It remains the most frequently used measurement in procedure-related distress studies [33]. It consists of 11 distress behaviors identified by specialists to be associated with paediatric procedure-related distress, anxiety, and pain. Scores are calculated from summing up all 11 distress behaviors. The behaviors are usually organized into categories of growing intensity, considering their level of interference with medical procedures (e.g., moaning, flinching, and disruption of medical materials) [34]. The validity and reliability of the OSBD has been widely reported [35, 36]. Limitations of the OSBD are noted, where the explanations of the different phases of the procedure: anticipatory (when the child is waiting for the procedure), procedural (distress while the procedure is taking place), and recovery (postprocedural distress) are interchangeable among studies [35, 36]. In instances where procedural phases are constant, differences arise in initiating the procedure (e.g., venipunctures) which are frequently independent of the child's behavior, and affect the duration of the procedure and the number of observation intervals. This ultimately increases or decreases the scores [37].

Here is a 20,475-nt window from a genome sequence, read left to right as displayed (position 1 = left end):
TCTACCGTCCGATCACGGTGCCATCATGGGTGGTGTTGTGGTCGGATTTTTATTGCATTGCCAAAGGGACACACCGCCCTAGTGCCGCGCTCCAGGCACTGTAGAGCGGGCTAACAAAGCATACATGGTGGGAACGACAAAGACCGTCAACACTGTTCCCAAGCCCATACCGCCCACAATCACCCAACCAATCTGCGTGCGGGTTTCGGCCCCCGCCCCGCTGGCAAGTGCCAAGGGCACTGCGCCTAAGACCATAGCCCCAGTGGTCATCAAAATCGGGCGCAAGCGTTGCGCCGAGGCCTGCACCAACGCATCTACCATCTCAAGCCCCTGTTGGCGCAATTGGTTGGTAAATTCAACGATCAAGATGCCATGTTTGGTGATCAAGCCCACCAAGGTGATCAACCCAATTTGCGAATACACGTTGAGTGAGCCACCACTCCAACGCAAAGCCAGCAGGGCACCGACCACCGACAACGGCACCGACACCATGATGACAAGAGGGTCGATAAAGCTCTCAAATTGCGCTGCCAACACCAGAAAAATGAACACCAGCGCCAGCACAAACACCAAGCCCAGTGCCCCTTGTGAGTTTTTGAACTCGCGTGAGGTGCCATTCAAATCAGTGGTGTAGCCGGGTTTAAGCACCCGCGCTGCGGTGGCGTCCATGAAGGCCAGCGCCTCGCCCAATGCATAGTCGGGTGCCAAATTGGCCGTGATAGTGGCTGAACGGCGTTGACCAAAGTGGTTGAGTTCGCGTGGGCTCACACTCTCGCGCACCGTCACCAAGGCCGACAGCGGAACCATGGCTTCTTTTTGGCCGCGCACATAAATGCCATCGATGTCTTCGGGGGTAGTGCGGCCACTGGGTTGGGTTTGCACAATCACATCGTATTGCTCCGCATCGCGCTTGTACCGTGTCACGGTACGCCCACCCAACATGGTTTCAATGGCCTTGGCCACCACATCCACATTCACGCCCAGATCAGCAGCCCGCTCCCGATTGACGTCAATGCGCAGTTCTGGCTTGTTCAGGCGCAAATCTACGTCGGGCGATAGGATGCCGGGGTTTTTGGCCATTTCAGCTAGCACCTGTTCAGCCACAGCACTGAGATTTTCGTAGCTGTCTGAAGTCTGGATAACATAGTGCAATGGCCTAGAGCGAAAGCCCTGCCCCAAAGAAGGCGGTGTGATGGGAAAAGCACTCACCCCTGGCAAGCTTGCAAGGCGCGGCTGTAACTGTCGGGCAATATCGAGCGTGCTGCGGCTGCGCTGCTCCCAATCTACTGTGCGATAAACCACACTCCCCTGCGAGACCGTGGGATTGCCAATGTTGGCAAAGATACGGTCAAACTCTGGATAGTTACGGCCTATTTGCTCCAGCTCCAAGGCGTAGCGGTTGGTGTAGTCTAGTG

Observational Pain Scale (OPS)
It is intended to measure pain in children aged 1 to 4 years, and is used to assess pain of short or long duration [38]. The scale was primarily produced at the University of Amsterdam in the Netherlands. The scale measures 7 parameters: facial expression, cry, breathing, torso, arms and fingers, legs and toes, and states of arousal [38]. The OPS has a simple scoring system which makes it easy to use by all healthcare professionals to obtain valid and reliable results [39]. The indicators are rated from 0-1 with a maximum score of 7, where the higher score indicates greater discomfort [38].

The Toddler-Preschooler Postoperative Pain Scale (TPPPS)